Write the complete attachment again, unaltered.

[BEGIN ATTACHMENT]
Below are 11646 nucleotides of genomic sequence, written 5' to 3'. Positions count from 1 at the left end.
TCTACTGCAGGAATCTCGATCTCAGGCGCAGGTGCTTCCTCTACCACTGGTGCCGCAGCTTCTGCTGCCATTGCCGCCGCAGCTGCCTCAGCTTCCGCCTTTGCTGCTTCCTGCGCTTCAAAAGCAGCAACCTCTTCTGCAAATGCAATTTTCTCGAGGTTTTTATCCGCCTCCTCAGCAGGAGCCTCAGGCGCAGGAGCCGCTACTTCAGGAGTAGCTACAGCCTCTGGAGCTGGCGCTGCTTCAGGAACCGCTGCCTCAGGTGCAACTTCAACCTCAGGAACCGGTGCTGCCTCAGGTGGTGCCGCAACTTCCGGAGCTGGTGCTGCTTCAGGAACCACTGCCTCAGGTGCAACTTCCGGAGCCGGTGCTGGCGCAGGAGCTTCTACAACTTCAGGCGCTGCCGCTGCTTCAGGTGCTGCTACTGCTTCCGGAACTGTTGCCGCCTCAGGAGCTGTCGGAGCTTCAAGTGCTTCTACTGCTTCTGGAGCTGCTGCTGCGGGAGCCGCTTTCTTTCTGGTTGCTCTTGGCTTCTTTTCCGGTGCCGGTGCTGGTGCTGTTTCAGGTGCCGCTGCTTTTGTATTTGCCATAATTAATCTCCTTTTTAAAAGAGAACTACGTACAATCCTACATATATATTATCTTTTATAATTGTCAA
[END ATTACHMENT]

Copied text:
Below are 11646 nucleotides of genomic sequence, written 5' to 3'. Positions count from 1 at the left end.
TCTACTGCAGGAATCTCGATCTCAGGCGCAGGTGCTTCCTCTACCACTGGTGCCGCAGCTTCTGCTGCCATTGCCGCCGCAGCTGCCTCAGCTTCCGCCTTTGCTGCTTCCTGCGCTTCAAAAGCAGCAACCTCTTCTGCAAATGCAATTTTCTCGAGGTTTTTATCCGCCTCCTCAGCAGGAGCCTCAGGCGCAGGAGCCGCTACTTCAGGAGTAGCTACAGCCTCTGGAGCTGGCGCTGCTTCAGGAACCGCTGCCTCAGGTGCAACTTCAACCTCAGGAACCGGTGCTGCCTCAGGTGGTGCCGCAACTTCCGGAGCTGGTGCTGCTTCAGGAACCACTGCCTCAGGTGCAACTTCCGGAGCCGGTGCTGGCGCAGGAGCTTCTACAACTTCAGGCGCTGCCGCTGCTTCAGGTGCTGCTACTGCTTCCGGAACTGTTGCCGCCTCAGGAGCTGTCGGAGCTTCAAGTGCTTCTACTGCTTCTGGAGCTGCTGCTGCGGGAGCCGCTTTCTTTCTGGTTGCTCTTGGCTTCTTTTCCGGTGCCGGTGCTGGTGCTGTTTCAGGTGCCGCTGCTTTTGTATTTGCCATAATTAATCTCCTTTTTAAAAGAGAACTACGTACAATCCTACATATATATTATCTTTTATAATTGTCAA